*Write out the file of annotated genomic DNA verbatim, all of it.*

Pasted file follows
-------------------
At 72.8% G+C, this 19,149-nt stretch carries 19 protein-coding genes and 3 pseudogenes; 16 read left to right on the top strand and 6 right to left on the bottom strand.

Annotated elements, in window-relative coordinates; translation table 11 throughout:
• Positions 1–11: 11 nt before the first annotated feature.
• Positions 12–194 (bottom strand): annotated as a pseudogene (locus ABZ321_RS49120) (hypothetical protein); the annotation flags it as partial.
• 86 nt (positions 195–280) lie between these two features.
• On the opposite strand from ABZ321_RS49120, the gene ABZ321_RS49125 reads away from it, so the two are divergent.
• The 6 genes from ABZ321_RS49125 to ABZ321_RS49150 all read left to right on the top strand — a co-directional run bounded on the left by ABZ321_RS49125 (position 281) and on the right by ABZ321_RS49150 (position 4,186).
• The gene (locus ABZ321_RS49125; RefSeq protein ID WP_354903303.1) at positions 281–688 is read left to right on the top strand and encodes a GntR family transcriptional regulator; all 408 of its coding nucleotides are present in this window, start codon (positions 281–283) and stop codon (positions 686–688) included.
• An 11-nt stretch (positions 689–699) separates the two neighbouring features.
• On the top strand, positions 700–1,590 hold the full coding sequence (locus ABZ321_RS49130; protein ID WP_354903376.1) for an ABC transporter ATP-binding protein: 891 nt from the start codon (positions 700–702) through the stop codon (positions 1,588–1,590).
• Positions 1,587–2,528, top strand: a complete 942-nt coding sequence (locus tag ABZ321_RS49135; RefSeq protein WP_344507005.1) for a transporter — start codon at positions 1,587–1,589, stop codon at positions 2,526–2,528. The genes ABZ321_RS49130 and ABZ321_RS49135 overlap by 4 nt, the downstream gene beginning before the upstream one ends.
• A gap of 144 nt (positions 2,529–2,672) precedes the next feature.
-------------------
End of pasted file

At 72.8% G+C, this 19,149-nt stretch carries 19 protein-coding genes and 3 pseudogenes; 16 read left to right on the top strand and 6 right to left on the bottom strand.

Annotated elements, in window-relative coordinates; translation table 11 throughout:
• Positions 1–11: 11 nt before the first annotated feature.
• Positions 12–194 (bottom strand): annotated as a pseudogene (locus ABZ321_RS49120) (hypothetical protein); the annotation flags it as partial.
• 86 nt (positions 195–280) lie between these two features.
• On the opposite strand from ABZ321_RS49120, the gene ABZ321_RS49125 reads away from it, so the two are divergent.
• The 6 genes from ABZ321_RS49125 to ABZ321_RS49150 all read left to right on the top strand — a co-directional run bounded on the left by ABZ321_RS49125 (position 281) and on the right by ABZ321_RS49150 (position 4,186).
• The gene (locus ABZ321_RS49125; RefSeq protein ID WP_354903303.1) at positions 281–688 is read left to right on the top strand and encodes a GntR family transcriptional regulator; all 408 of its coding nucleotides are present in this window, start codon (positions 281–283) and stop codon (positions 686–688) included.
• An 11-nt stretch (positions 689–699) separates the two neighbouring features.
• On the top strand, positions 700–1,590 hold the full coding sequence (locus ABZ321_RS49130; protein ID WP_354903376.1) for an ABC transporter ATP-binding protein: 891 nt from the start codon (positions 700–702) through the stop codon (positions 1,588–1,590).
• Positions 1,587–2,528, top strand: a complete 942-nt coding sequence (locus tag ABZ321_RS49135; RefSeq protein WP_344507005.1) for a transporter — start codon at positions 1,587–1,589, stop codon at positions 2,526–2,528. The genes ABZ321_RS49130 and ABZ321_RS49135 overlap by 4 nt, the downstream gene beginning before the upstream one ends.
• A gap of 144 nt (positions 2,529–2,672) precedes the next feature.